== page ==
5 reasons every business needs a vision
Updated: Mar 30
What is a Vision?
Let’s first discuss what a “Vision” even means for a business. From my experience, there is some misunderstanding around what it means. In some instances, it seems to be overly sensationalized. In others, it is confused with a Mission statement.
For clarity and simplicity, we will define a Vision as a single, infinitely long-term goal. It is future-oriented and aspirational. Whereas a Mission is neither future-oriented nor aspirational. A Mission simply states how you plan to achieve that Vision.
Note: At the end of this article, I’ll give some basic pointers on how to create your own Vision.
Let me give an example to illustrate the difference between Vision and Mission:
Vision Example: To make every person happy
It is future oriented and aspirational. It’s ideal and something simple enough you can actually picture (have a vision of) in your mind. But how would your business make people happy? You could own a restaurant, a travel company, or be a therapist. And that’s why the Mission is important, because it brings your Vision down to earth and lets people know what it is you actually do.
Here are a few examples of great Visions from companies today:
LinkedIn: Create economic opportunity for every member of the global workforce.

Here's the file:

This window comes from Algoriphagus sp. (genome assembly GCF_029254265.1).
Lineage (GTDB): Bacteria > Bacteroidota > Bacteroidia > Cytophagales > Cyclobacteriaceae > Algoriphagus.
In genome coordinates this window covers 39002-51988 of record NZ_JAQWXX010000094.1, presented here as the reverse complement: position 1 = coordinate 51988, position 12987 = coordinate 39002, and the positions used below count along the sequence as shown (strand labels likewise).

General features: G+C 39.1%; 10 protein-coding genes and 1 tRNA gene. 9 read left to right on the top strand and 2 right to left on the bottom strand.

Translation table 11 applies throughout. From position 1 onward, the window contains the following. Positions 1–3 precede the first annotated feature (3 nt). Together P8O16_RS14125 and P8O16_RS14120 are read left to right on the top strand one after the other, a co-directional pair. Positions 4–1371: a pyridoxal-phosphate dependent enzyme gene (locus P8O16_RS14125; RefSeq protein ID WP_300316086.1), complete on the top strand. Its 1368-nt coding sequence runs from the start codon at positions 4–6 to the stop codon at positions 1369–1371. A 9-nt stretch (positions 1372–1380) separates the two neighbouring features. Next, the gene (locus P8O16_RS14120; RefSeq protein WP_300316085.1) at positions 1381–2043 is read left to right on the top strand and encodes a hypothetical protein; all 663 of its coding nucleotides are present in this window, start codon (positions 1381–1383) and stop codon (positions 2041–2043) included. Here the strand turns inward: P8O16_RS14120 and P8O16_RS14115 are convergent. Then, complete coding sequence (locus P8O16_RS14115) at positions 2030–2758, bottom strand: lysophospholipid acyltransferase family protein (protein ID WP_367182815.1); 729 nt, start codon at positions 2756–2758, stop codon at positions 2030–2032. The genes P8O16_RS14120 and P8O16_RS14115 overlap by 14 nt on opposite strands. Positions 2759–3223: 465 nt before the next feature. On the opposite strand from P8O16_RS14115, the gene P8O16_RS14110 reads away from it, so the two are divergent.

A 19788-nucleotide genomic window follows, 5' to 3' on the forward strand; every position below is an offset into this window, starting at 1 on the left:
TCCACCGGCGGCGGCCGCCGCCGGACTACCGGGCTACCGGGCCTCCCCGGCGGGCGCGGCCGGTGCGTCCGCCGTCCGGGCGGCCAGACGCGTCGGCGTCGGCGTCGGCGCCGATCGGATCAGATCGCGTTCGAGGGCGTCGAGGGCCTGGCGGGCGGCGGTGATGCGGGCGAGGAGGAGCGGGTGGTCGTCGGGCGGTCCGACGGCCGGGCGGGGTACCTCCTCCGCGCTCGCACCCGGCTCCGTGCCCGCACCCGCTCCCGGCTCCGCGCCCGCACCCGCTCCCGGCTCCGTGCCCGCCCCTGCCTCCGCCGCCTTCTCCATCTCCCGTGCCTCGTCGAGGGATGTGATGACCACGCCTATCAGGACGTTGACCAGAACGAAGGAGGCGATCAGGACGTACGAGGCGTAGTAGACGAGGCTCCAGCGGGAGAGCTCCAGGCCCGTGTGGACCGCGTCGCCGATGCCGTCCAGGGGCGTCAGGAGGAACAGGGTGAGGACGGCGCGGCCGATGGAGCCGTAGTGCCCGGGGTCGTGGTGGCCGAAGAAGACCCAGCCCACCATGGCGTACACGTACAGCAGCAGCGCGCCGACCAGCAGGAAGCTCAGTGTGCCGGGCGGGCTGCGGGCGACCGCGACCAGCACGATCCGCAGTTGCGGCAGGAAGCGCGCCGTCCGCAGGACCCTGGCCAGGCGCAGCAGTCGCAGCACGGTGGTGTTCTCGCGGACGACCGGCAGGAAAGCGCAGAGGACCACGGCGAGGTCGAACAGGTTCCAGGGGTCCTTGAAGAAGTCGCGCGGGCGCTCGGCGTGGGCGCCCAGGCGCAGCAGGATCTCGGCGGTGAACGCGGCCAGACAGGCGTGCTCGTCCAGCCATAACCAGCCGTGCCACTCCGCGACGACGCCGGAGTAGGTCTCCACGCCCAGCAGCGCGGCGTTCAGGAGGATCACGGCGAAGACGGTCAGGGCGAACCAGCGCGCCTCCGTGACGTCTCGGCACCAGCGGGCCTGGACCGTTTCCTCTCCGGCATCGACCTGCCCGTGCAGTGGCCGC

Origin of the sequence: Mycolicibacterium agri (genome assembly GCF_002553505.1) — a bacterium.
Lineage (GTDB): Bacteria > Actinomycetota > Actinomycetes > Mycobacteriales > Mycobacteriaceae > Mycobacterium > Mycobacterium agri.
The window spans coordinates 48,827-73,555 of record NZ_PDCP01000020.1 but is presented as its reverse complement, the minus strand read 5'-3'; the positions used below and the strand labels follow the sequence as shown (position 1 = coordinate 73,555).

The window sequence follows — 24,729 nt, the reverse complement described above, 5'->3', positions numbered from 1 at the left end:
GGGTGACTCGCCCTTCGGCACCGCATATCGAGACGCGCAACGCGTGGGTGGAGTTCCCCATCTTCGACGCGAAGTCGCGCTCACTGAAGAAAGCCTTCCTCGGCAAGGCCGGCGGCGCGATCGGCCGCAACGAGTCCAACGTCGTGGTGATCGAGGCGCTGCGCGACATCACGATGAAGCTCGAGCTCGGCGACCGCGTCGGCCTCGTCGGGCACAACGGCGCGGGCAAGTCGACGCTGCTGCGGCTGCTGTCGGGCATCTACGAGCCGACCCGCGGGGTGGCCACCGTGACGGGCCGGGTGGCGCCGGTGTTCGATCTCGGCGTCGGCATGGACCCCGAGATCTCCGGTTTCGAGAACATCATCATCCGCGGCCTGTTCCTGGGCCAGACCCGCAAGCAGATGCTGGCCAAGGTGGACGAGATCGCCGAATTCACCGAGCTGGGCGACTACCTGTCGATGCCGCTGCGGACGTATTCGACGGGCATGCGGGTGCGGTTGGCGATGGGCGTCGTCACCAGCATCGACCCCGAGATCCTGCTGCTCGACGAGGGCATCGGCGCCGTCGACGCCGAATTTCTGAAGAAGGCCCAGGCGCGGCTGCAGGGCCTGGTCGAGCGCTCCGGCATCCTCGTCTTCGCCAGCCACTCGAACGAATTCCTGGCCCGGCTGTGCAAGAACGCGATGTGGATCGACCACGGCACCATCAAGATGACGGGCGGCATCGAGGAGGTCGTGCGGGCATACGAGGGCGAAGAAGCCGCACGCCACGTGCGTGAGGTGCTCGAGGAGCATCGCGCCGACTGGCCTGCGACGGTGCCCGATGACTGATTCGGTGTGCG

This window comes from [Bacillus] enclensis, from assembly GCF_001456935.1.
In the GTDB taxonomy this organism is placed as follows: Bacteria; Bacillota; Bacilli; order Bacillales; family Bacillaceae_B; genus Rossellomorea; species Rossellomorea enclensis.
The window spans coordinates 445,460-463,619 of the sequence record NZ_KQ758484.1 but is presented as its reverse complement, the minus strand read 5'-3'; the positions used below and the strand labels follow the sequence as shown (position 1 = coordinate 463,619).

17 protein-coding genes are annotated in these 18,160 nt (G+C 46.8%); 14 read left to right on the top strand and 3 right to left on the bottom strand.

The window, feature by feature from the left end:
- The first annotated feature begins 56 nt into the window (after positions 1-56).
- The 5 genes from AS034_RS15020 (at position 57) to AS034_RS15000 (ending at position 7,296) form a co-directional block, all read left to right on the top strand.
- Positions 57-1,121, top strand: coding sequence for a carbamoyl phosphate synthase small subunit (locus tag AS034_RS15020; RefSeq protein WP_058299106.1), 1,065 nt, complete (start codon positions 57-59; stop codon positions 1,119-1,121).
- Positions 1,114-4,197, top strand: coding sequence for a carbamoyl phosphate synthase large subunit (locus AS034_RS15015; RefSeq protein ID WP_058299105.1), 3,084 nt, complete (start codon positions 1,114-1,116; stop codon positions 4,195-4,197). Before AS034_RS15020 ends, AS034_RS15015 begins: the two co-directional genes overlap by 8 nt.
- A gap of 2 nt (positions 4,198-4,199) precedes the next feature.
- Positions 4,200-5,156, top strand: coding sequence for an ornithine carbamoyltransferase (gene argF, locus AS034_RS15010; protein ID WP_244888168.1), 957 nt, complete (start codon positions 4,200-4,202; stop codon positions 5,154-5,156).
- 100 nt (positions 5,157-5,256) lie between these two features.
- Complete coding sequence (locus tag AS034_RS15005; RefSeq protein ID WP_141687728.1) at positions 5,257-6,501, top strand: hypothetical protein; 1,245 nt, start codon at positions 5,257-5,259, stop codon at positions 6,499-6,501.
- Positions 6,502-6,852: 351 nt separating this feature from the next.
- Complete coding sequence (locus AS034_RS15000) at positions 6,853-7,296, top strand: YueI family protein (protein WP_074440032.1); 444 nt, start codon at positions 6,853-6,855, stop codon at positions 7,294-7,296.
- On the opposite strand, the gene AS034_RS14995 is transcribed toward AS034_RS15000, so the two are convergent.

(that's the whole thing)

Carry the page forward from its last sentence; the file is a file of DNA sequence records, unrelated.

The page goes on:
Teach for America: One day, all children in this nation will have the opportunity to attain an excellent education.
Alzheimer’s Association: A world without Alzheimer’s and all other dementia.
OneHive: To ignite every person’s professional passion because a world of passionate people will allow us to solve problems we never thought possible.
All of them are future-oriented and aspirational, envisioning their idea of a more perfect world.
The 5 Reasons
Now that we have a common idea of what a Vision is, let us examine how this benefits businesses. It doesn’t matter how big or small your business is to realize the benefits of a Vision. We will start from the broadest benefits and move towards specificity.
1. Long-Term Success
If you want to succeed long-term, you need to plan long-term. It works exactly the same for personal successes. It is important to understand that every decision, every action, and every strategy is building towards the same end-game. The clearer, more succinctly, and further out you are able to articulate that, the greater your chances of success.